York Citj Few Days Ago
Fiom ' ues.tay's Daily.
Mrs. L. K. Vroman of this city is
in receipt of a letter written by her
son. Eugene Vroman, who is in the
I'nited States navy. The letter was
written a few days ago from New
York City, while the ship was there
to take on a coal supply, and then
leave again for Brest, France.
Brooklyn. N. Y., Feb. 27.
Just a few lines to let you know
where I am. Well I left Boston on
last Sunday and I tell you that is
some town, with an excellent har
bor. Arrived here last Tuesday. I
had thought I would get a furlough,
but am out of luck on that score, as
we were ordered to coal the ship at
once, in order that we may start
again on a return trip. We will first
go to Cuba, and from there to the
Azores Islands and from there" to
Brest, France. We expect to be away
about four months, winding up on
the coast of England, from where we
will leave for home waters. We have
some stuff for Belgium and many
other places along" the way. One
thing that is pretty gfjod for a sailor
now is that he can go to sleep with
out having to be in constant fear of
With the best of wishes for you
11. I will close for this time. From
RECEIVED MERITED PROMOTION
Trcm Saturday's Daily.
Li. C. Schuff. the very efficient
chief clerk in the supply department
of the Burlington. who has been
here but a few months, has proven
himself competent and a gentleman
in every respect, as well as a man
in whom the company can see a
future of great usefulness, has been
tendered the position of chief clerk
at Aurora. Illinois, which position
he has accepted, and departed last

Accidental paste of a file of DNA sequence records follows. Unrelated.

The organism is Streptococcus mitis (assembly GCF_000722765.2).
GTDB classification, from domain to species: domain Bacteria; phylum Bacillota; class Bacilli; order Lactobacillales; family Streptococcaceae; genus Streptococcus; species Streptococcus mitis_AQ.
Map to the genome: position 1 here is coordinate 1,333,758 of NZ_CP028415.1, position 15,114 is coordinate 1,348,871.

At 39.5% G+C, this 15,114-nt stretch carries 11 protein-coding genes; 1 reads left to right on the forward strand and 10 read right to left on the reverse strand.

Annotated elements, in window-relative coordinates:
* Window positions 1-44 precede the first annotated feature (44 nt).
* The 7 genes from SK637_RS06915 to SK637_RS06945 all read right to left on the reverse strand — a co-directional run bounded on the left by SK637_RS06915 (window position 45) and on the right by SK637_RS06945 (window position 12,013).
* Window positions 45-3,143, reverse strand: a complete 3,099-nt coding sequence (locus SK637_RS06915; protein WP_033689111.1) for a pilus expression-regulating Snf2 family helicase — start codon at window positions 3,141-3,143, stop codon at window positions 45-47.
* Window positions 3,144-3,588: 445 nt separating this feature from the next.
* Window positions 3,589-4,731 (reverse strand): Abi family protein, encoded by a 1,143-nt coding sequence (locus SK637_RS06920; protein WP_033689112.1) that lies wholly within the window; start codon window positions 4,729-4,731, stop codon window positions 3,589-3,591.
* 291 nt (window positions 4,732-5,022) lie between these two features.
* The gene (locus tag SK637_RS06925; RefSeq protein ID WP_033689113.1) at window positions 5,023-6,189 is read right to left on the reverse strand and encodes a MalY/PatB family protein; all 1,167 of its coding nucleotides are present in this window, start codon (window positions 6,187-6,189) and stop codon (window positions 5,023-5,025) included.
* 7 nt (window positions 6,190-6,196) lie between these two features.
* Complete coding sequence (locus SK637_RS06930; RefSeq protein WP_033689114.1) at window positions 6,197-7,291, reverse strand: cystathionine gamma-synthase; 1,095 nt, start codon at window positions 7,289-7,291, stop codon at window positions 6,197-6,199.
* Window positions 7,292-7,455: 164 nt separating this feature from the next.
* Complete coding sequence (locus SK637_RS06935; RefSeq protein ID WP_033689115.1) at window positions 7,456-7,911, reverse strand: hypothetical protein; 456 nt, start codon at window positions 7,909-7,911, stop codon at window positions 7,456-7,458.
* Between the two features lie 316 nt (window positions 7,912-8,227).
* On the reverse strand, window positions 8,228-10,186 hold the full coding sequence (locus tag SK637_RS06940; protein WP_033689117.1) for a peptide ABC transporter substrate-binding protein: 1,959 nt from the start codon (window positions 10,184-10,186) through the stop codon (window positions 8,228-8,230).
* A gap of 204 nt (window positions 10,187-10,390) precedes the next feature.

evening for the east, accompanied
by Mrs. Schuff. and they will take
up their residence in the Illinois
city at once.
The people of Plattsmouth who
became acquainted with them were
greatly impressed with their worth,
and have found in them excellent
neighbors and fellow townspeople,
whom they regret to see take their
departure from the city, but trust
they will enjoy the associations of
their new home.
KANE FREDERICKSON IS HOME.
From Saturday' Daily.
Kane Frederickson, of Weeping
Water, and who is known to numer
ous friend3 here by the name of
"Tarp" Frederickson, passed through
town last night on the Missouri Pa
cific enroute to his home at Weep
ing Water, having received his dis
charge from the United States navy
at the Creat Lakes station on Friday
of last week. Frederickson has been
in the navy a trifle over a year, as
an electrician, rnd has been going
to various navy electrical schools in
the east during that time, becoming
as a result of his. wide experience
After a short rest A home be ex
pects to come to Plattsmouth for a
few days' visit with friends, after
which he will turn his attention to
a poFition in civil life once more.
V7alL Paper. Paints, Glass. Flcture
Framing. Frank Gobe'man.
A QUIET MAR
RIAGE ON LAST
MISS VIOLA STANLER AND MR.
CHARLES R. HEACKE ARE
UNITED FOR LIFE.
A VERY ESTIMABLE COUPLE
Ceremony Performed at the Chris
tian Parsonage by the Pastor in
Presence of Few Friends
From Saturday's Daily.
Iast Saturday at the parsonage.
home of the pastor of the Christian
church and his wife, and in the pres
ence of a few close friends of the
contracting parties, was said the
ceremony which unites the lives of
young people, the vows of eternal fi
delity and love. The ones to thus
become man and wife were Mr. Clias.
P.. Heacke. of LaPlatte and Miss
Viola Stauder. who reside north
west of this city.
The groom is an estimable young
farmer living across the Platte river
and has many friends in this city
r.s well as in the country adjacent
to his home. Miss Stander is the
daughter of George Stander, and is
one of the very lovable young ladies
of this city, being of kind disposition
end possessing the happy taculty of
making friends wherever she goes,
a host of whom are glad to extend
rongratulat ions upon the occasion of
Mr. Heacke is indeed a fortunate
young man in securing for his help
meet through life such an accom
plished young lady, who knows the
routine of farm and household to
fhe last word of excellency and is
equally as competent to take her po
sition in society as the occasion may
This happ- young couple will
make their home on the farm just
over the river, where the groom has
household in readiness to begin upon